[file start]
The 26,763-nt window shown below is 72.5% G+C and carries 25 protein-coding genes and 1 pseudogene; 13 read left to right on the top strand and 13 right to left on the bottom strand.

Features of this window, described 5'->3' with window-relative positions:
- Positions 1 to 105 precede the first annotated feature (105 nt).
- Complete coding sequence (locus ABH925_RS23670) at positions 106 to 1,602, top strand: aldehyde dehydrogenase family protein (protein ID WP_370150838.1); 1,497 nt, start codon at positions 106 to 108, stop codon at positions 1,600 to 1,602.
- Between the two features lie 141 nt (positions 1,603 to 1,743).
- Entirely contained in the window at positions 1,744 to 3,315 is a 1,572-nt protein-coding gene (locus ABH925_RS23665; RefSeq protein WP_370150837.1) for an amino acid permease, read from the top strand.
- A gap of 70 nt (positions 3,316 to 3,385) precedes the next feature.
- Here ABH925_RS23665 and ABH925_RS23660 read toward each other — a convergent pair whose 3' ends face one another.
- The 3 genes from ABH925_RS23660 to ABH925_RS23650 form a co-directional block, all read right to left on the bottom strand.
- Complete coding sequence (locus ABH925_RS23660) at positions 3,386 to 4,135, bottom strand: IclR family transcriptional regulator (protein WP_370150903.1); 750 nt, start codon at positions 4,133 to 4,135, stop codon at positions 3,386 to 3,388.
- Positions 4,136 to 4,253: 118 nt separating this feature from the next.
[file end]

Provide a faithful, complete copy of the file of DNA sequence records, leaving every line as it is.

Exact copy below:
The 26,763-nt window shown below is 72.5% G+C and carries 25 protein-coding genes and 1 pseudogene; 13 read left to right on the top strand and 13 right to left on the bottom strand.

Features of this window, described 5'->3' with window-relative positions:
- Positions 1 to 105 precede the first annotated feature (105 nt).
- Complete coding sequence (locus ABH925_RS23670) at positions 106 to 1,602, top strand: aldehyde dehydrogenase family protein (protein ID WP_370150838.1); 1,497 nt, start codon at positions 106 to 108, stop codon at positions 1,600 to 1,602.
- Between the two features lie 141 nt (positions 1,603 to 1,743).
- Entirely contained in the window at positions 1,744 to 3,315 is a 1,572-nt protein-coding gene (locus ABH925_RS23665; RefSeq protein WP_370150837.1) for an amino acid permease, read from the top strand.
- A gap of 70 nt (positions 3,316 to 3,385) precedes the next feature.
- Here ABH925_RS23665 and ABH925_RS23660 read toward each other — a convergent pair whose 3' ends face one another.
- The 3 genes from ABH925_RS23660 to ABH925_RS23650 form a co-directional block, all read right to left on the bottom strand.
- Complete coding sequence (locus ABH925_RS23660) at positions 3,386 to 4,135, bottom strand: IclR family transcriptional regulator (protein WP_370150903.1); 750 nt, start codon at positions 4,133 to 4,135, stop codon at positions 3,386 to 3,388.
- Positions 4,136 to 4,253: 118 nt separating this feature from the next.